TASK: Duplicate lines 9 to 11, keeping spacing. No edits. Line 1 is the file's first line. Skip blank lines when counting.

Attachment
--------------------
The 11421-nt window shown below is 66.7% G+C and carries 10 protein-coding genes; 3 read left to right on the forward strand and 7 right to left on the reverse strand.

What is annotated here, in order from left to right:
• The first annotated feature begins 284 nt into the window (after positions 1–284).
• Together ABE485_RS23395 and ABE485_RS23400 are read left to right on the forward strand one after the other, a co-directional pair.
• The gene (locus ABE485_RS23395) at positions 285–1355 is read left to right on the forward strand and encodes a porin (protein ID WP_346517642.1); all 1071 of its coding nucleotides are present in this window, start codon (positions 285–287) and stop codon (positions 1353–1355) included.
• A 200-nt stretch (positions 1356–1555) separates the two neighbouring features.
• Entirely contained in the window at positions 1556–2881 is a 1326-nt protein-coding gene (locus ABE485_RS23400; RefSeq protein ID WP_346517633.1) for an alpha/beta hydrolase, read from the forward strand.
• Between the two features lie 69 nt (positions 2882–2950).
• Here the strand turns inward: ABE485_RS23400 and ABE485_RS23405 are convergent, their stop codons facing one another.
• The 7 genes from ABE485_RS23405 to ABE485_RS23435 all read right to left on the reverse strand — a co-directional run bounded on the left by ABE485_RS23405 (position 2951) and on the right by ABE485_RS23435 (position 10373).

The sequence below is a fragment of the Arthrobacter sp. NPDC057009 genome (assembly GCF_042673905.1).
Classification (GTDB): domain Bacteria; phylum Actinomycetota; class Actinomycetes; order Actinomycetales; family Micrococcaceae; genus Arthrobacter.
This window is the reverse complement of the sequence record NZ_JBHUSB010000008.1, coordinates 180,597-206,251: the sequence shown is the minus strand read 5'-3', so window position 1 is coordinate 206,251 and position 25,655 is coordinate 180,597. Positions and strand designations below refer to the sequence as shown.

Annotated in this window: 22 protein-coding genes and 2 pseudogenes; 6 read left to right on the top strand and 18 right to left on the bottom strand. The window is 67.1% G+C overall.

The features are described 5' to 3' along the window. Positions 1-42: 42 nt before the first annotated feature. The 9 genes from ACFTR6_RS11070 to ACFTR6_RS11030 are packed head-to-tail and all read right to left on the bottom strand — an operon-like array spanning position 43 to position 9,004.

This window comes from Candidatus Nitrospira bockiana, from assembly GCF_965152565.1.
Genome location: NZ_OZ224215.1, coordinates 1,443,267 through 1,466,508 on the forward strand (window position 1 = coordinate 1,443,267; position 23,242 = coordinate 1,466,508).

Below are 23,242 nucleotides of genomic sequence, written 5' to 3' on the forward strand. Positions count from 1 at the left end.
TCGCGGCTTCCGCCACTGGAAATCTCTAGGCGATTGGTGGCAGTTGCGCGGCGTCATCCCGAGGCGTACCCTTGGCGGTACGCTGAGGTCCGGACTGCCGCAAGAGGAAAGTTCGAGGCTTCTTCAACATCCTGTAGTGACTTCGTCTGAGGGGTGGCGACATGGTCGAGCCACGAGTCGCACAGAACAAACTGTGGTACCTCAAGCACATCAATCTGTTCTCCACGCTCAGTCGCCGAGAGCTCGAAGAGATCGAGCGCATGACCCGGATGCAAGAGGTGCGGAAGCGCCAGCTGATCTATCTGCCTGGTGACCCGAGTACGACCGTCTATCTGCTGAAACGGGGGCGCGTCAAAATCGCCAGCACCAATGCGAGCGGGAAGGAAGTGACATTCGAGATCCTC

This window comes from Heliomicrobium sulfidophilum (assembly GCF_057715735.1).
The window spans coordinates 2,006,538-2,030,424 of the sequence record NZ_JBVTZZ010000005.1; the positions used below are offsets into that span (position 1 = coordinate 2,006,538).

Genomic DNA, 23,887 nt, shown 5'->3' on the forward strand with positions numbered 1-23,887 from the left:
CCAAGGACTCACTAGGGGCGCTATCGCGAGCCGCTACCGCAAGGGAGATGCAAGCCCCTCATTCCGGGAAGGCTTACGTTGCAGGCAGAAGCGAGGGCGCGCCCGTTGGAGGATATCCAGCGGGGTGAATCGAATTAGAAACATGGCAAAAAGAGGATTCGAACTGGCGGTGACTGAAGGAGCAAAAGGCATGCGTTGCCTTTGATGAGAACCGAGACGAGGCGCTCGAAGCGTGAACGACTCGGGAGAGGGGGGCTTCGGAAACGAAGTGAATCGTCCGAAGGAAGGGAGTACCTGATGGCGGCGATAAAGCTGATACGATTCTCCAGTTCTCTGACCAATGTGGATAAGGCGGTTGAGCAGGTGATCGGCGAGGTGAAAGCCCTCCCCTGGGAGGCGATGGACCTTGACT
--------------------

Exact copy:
• Here the strand turns inward: ABE485_RS23400 and ABE485_RS23405 are convergent, their stop codons facing one another.
• The 7 genes from ABE485_RS23405 to ABE485_RS23435 all read right to left on the reverse strand — a co-directional run bounded on the left by ABE485_RS23405 (position 2951) and on the right by ABE485_RS23435 (position 10373).

The sequence below is a fragment of the Arthrobacter sp. NPDC057009 genome (assembly GCF_042673905.1).